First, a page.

Washington, D.C., May 5 – “Will you be putting people with disabilities in your campaign ads and will you be putting them on your staff?” asked Jennifer Laszlo Mizrahi, the President of RespectAbility. To which, presidential hopeful Mayor Pete Buttigieg replied, “Yes,” during a campaign stop in the nation’s capital on April 4, making him and Beto O’Rourke the only two presidential candidates to make such a campaign promise on the record.
And by the end of the month, Buttigieg had kept his promise by hiring Emily Voorde, a wheelchair-user, to work for his campaign. This occurred only days after sending a video message using American Sign Language to a deaf supporter to thank him for his support. By quickly keeping this campaign promise, Americans with disabilities have reason to hope that Buttigieg’s campaign will have people with disabilities in mind.
Buttigieg, also known as “Mayor Pete,” is unlike any of his adversaries or any other former president. He is a 37-year-old, openly gay millennial from South Bend, Indiana, who speaks at least seven languages, graduated with honors from Harvard and served in the Navy. In 2012, he became the Mayor of South Bend, a small midwestern industrial town, struggling to stay afloat. Buttigieg has received great credit and esteem for his work in turning around this Rust Belt city. He ran a failed bid for the presidency of the Democratic National Committee (DNC) in 2017 and later announced his campaign for president of the United States earlier this year.
“Pete for America” Must Have People with Disabilities in Mind
On January 22, 2019, Buttigieg made his presidential announcement through an official announcement video, which he posted on Twitter and other social media networks. His video communicated a campaign that denounces the idea of greatness being from our past, an obvious jab at President Donald Trump’s 2016 “Make America Great Again” slogan. And on April 15, 2019, he made his official announcement speech to a crowd of supporters in his hometown of South Bend, Indiana, which was broadcast live on all major networks.
People with disabilities comprise 20 percent of our country’s population (and 25 percent of adults in America), and more than half of Americans have a loved one with a disability. A recent survey shows that fully three-quarters of likely voters either have a disability themselves or have a family member or a close friend with disabilities. Thus, for a presidential candidate to represent all Americans, he must include people with disabilities.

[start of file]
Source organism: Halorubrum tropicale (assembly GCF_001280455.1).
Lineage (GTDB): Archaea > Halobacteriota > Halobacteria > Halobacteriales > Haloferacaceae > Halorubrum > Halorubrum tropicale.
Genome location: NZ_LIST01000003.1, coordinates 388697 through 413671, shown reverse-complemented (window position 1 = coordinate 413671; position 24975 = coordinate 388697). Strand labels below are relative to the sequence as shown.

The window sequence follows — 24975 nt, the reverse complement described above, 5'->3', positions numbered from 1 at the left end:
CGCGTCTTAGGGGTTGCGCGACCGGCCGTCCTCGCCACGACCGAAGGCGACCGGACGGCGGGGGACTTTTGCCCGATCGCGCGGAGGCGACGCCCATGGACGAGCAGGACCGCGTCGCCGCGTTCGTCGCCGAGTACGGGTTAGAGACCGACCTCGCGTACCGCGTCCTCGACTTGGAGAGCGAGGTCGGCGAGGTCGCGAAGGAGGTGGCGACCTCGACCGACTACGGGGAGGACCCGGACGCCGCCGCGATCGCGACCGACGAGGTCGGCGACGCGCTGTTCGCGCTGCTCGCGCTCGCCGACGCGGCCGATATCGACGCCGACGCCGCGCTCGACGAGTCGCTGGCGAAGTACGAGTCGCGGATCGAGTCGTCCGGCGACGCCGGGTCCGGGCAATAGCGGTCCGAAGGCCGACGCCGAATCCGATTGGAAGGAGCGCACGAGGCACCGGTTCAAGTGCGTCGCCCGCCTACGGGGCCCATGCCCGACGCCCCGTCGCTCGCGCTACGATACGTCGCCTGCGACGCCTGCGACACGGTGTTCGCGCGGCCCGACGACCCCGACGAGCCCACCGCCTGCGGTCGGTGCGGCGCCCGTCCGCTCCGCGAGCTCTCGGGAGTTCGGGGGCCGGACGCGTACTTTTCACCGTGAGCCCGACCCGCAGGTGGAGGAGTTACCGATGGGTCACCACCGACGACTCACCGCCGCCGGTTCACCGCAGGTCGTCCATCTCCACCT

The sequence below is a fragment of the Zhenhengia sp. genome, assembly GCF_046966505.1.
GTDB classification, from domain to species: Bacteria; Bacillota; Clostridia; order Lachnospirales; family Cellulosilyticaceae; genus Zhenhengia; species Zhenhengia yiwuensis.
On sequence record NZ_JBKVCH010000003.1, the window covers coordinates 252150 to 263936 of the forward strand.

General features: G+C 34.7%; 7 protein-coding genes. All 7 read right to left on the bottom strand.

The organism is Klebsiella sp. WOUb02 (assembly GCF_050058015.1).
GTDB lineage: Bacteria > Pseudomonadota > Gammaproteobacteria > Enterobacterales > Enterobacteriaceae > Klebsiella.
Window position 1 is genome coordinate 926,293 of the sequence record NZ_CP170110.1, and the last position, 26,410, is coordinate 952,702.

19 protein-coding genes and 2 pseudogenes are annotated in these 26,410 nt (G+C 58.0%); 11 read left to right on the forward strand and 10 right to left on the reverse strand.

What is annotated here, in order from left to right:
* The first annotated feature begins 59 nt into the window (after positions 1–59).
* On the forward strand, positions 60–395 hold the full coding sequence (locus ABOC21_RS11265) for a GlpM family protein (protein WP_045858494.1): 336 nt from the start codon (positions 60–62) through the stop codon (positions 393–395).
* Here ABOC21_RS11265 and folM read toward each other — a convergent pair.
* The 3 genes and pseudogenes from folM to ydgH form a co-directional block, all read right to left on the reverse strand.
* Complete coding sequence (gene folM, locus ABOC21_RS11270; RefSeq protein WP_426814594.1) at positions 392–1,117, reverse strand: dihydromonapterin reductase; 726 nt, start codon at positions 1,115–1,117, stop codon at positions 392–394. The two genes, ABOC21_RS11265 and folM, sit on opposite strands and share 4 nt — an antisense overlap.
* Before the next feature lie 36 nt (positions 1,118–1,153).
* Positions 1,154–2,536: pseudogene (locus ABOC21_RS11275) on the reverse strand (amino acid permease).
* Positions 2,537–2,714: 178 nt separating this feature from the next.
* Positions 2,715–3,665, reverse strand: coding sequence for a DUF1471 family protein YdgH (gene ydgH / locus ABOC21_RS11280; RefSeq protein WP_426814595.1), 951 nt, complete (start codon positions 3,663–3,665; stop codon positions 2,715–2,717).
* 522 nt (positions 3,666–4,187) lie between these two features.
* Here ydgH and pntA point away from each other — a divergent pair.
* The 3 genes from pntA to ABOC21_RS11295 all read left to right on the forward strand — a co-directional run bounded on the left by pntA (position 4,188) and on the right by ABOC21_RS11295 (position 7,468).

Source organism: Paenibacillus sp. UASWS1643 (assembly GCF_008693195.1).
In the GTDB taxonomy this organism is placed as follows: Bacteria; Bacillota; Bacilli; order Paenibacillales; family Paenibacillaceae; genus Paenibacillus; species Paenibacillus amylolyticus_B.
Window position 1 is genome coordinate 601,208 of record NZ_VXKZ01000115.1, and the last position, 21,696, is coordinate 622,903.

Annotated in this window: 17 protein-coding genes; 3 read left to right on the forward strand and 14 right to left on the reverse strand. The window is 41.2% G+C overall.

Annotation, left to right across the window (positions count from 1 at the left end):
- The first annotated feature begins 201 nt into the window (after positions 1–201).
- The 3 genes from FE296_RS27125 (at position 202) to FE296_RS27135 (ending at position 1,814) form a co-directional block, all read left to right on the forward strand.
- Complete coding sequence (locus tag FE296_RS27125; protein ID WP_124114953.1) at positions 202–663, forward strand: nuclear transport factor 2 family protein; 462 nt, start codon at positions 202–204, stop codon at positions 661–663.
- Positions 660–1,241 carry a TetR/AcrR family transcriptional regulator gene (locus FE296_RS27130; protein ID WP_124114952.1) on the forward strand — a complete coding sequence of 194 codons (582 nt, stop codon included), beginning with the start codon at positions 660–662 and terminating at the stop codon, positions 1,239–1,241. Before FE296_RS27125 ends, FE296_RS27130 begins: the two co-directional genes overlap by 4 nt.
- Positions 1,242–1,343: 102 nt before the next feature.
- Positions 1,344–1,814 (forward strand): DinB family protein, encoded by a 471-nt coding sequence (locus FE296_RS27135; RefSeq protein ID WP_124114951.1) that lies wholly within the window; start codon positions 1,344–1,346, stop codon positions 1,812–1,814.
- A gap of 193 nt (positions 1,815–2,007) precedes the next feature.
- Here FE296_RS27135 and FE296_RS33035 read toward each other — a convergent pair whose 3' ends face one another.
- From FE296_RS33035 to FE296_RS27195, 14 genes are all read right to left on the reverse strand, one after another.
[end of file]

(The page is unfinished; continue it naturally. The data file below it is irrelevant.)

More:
Buttigieg’s campaign promise to hire people with disabilities is such an incredible and novel campaign promise that when his adversary, Beto O’Rourke, made the same promise days before, it was reported by news publications across the country, including the New York Times and the Washington Post. With 74 percent of U.S. voters having a loved one with a disability, hiring people with disabilities to hold leadership positions in campaigns should not be so rare. Yet, O’Rourke is the only other 2020 candidate to have made a similar public pledge. And, Mayor Pete is the first presidential candidate to have hired a staffer with a disability.
“The unfortunate fact is that stigma is still a driving factor in why two-thirds of people with disabilities are unemployed,” said RespectAbility’s Vice President, Communications, Lauren Appelbaum, who leads the organization’s nonpartisan political outreach efforts. “There is no better way to disprove the idea that people with disabilities are not able to work than by hiring them to ultimately work for the highest office in the land.”
In order to be fully inclusive, announcement videos, website and social media should include accurate and descriptive captioning, as well as mention and depict people with disabilities. Buttigieg’s announcement video included accurate open captioning, and was just one of a few 2020 presidential announcement videos to do so. However, he failed to mention or depict people with disabilities, even though he depicted an otherwise diverse group of people. His recent video message in ASL and the hiring of Emily Voorde show that Buttigieg is learning and adapting to ensure he is being welcoming and fully accessible for all.
Voter research conducted by RespectAbility shows how disability issues connect to all aspects of American life. It is in the best interest of every presidential candidate and the citizens of this country for candidates to recognize disability issues during their campaigns.
“Candidates for office ignore the disability community at their peril,” said former U.S. Representative and Dallas Mayor Steve Bartlett. Bartlett, who was a primary author of the Americans With Disabilities Act of 1990, is the board chair of RespectAbility. “People with disabilities are politically active swing voters, and candidates should take note of the important issues they care about.”
Buttigieg is gaining increasing name recognition through a tremendous amount of press coverage. He is raising impressive amounts of money. His commitment to hiring and campaigning to people with disabilities sends a strong message to the disability community that he wants their vote and their input. If he provides a fully disability inclusive campaign and shows his commitment to disability issues, he could very well capture a major swing vote and the largest minority in the country – people with disabilities. In doing so, he could be the dark horse who makes history by becoming the youngest and first openly gay president of the United States.